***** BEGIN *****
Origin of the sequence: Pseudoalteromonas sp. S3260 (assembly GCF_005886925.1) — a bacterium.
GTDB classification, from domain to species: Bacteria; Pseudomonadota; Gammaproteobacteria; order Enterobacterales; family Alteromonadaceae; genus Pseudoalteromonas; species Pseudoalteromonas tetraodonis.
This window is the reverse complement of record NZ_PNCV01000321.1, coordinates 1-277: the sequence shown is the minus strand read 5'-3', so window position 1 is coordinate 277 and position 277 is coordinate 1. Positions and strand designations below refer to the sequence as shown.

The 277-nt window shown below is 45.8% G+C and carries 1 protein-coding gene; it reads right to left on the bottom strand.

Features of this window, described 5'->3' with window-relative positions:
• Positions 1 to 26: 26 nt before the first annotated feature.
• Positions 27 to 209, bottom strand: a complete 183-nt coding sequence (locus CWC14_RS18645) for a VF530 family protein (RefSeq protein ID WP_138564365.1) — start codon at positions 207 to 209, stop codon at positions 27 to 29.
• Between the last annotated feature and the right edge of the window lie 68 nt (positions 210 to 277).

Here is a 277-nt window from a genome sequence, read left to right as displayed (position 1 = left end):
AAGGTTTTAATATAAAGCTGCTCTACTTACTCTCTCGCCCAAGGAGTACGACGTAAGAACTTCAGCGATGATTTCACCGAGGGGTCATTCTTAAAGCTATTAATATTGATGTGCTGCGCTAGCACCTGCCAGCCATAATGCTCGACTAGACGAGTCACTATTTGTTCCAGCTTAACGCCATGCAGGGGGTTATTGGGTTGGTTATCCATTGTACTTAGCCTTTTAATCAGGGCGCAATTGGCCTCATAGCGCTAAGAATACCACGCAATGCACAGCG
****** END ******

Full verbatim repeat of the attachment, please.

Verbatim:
Origin of the sequence: Pseudoalteromonas sp. S3260 (assembly GCF_005886925.1) — a bacterium.
GTDB classification, from domain to species: Bacteria; Pseudomonadota; Gammaproteobacteria; order Enterobacterales; family Alteromonadaceae; genus Pseudoalteromonas; species Pseudoalteromonas tetraodonis.
This window is the reverse complement of record NZ_PNCV01000321.1, coordinates 1-277: the sequence shown is the minus strand read 5'-3', so window position 1 is coordinate 277 and position 277 is coordinate 1. Positions and strand designations below refer to the sequence as shown.

The 277-nt window shown below is 45.8% G+C and carries 1 protein-coding gene; it reads right to left on the bottom strand.

Features of this window, described 5'->3' with window-relative positions:
• Positions 1 to 26: 26 nt before the first annotated feature.
• Positions 27 to 209, bottom strand: a complete 183-nt coding sequence (locus CWC14_RS18645) for a VF530 family protein (RefSeq protein ID WP_138564365.1) — start codon at positions 207 to 209, stop codon at positions 27 to 29.
• Between the last annotated feature and the right edge of the window lie 68 nt (positions 210 to 277).

Here is a 277-nt window from a genome sequence, read left to right as displayed (position 1 = left end):
AAGGTTTTAATATAAAGCTGCTCTACTTACTCTCTCGCCCAAGGAGTACGACGTAAGAACTTCAGCGATGATTTCACCGAGGGGTCATTCTTAAAGCTATTAATATTGATGTGCTGCGCTAGCACCTGCCAGCCATAATGCTCGACTAGACGAGTCACTATTTGTTCCAGCTTAACGCCATGCAGGGGGTTATTGGGTTGGTTATCCATTGTACTTAGCCTTTTAATCAGGGCGCAATTGGCCTCATAGCGCTAAGAATACCACGCAATGCACAGCG